CIA Chief: Critics of Lausanne Accord “Disingenuous”

CIA Chief: Critics of Lausanne Accord “Disingenuous” CIA Chief: Critics of Lausanne Accord “Disingenuous”

Opponents of the initial agreement on Tehran’s nuclear program are being “disingenuous” when they say the deal could allow the Middle Eastern state to build nuclear weapons, the head of the US Central Intelligence Agency said on Tuesday.

The initial accord reached last week between Iran and the major powers in the Swiss city of Lausanne - which would lift economic sanctions in exchange for Iran’s agreement to limit its nuclear activities for a specified period of time - is likely the most realistic deal that could be reached, CIA Director John Brennan told an audience of students and faculty at Harvard University in Cambridge, Massachusetts, Reuters reported.

“The individuals who say that this deal provides a pathway for Iran to a bomb are being wholly disingenuous, in my view, if they know the facts and understand what is required for a program,” Brennan said at Harvard’s John F. Kennedy School of Government. “I certainly am pleasantly surprised that the Iranians have agreed to so much here.”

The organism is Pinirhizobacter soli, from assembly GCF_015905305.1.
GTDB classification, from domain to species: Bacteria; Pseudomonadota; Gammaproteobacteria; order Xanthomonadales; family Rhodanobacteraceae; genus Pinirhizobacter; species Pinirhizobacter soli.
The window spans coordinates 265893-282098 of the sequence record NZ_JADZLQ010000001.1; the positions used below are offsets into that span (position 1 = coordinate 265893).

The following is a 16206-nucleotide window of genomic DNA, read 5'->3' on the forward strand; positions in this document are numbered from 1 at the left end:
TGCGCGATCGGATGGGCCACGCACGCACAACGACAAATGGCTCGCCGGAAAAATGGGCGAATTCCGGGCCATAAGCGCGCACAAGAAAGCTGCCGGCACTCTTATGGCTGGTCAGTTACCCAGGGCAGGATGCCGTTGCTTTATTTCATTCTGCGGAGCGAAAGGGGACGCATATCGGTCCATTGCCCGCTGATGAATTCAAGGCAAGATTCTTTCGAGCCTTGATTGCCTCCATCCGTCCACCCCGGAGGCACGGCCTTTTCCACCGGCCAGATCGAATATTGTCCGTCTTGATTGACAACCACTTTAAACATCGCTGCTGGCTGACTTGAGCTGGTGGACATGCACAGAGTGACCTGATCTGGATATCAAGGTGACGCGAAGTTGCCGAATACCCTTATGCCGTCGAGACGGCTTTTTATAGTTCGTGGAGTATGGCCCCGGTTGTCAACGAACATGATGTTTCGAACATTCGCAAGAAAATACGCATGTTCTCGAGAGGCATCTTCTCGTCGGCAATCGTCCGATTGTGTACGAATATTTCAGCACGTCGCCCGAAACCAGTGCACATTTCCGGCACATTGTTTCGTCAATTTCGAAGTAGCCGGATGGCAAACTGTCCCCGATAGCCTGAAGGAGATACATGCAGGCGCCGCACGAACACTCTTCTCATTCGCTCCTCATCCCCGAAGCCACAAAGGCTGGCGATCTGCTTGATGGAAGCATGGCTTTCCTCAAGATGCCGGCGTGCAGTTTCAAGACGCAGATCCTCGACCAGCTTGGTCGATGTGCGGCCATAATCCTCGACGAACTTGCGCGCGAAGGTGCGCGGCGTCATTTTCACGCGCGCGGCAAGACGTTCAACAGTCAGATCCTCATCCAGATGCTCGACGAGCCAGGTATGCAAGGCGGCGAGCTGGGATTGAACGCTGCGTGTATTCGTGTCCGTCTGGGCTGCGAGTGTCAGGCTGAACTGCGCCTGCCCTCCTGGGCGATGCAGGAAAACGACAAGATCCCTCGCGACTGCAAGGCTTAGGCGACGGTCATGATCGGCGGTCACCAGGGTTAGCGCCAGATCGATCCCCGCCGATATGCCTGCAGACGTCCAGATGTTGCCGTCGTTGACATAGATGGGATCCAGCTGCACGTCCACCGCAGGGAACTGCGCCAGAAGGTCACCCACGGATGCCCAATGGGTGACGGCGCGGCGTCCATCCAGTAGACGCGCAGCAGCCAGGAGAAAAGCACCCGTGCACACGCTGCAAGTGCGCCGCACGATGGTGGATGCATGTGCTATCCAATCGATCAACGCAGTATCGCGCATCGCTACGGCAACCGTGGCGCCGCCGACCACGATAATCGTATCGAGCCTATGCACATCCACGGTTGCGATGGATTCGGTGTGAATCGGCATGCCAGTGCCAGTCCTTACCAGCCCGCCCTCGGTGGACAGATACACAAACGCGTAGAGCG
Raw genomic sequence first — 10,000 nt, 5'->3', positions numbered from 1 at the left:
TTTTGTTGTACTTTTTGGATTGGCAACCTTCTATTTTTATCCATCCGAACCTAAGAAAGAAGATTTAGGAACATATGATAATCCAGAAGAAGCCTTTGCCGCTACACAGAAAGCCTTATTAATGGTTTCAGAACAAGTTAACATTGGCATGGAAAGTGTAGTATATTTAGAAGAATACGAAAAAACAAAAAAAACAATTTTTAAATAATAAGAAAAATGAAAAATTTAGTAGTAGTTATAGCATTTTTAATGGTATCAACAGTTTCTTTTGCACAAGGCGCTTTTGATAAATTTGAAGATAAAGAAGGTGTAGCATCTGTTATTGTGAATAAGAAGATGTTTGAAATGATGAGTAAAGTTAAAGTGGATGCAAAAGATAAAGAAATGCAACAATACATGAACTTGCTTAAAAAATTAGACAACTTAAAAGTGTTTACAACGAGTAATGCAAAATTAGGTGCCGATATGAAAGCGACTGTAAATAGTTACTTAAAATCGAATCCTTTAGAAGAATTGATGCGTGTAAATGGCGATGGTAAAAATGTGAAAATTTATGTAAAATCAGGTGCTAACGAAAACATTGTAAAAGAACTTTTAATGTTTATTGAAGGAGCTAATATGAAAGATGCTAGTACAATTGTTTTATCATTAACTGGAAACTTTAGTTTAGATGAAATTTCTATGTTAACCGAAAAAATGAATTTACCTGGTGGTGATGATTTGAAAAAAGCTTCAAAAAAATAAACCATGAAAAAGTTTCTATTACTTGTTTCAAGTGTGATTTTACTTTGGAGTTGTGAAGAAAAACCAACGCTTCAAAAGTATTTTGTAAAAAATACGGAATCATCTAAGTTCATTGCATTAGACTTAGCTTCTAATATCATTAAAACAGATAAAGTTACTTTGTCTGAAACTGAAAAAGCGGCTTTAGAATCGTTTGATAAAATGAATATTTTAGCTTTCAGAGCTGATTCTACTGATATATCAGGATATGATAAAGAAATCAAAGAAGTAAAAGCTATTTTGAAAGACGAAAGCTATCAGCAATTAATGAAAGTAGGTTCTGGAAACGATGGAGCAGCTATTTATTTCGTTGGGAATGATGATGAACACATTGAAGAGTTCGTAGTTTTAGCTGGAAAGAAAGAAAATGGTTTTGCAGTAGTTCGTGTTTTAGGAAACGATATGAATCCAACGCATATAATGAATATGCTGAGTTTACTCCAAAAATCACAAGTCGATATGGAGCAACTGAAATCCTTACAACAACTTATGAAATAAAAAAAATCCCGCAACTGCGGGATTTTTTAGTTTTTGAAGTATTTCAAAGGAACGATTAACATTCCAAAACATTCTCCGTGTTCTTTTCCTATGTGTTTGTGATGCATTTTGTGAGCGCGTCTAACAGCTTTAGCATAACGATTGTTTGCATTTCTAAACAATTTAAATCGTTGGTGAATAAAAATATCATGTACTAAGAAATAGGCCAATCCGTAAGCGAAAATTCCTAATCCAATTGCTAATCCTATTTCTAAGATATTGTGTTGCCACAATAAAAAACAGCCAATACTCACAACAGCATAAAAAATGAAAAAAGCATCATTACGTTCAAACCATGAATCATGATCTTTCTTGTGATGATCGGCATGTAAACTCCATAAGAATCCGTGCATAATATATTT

Iran denies the allegation that it may have been seeking to develop a nuclear weapons capability under the guise of a civilian program, saying the work is solely for peaceful purposes such as electricity generation and medical applications.

Democrats in Washington are joining forces with Republican leaders who were early critics of the deal in supporting a bill that would give the US Congress the ability to approve or reject sanctions relief, a move that US President Barack Obama said could undermine the negotiations at a critical stage.

Brennan, who has headed the US spy agency since 2013, said he understood that some critics of the deal were wary that even with an accord Iran would have the ability “to cause more trouble” in the Middle East, where neighboring countries including Iraq are fighting violent groups including the so-called Islamic State.

“That’s a legitimate issue, concern and argument,” Brennan claimed, adding that “but that’s why I say what they shouldn’t be doing is trying to pull apart this deal ... that’s as solid as you’re going to get.”

“You’re not going to get the Iranians to just totally dismantle everything and say, ‘OK, we’re not going to pursue any type of nuclear capability from a peaceful perspective.”

The CIA director said it was a hopeful sign that the Iranian government was willing to engage in eight days of talks in Lausanne, noting that President Hassan Rouhani had “much greater reasonableness.”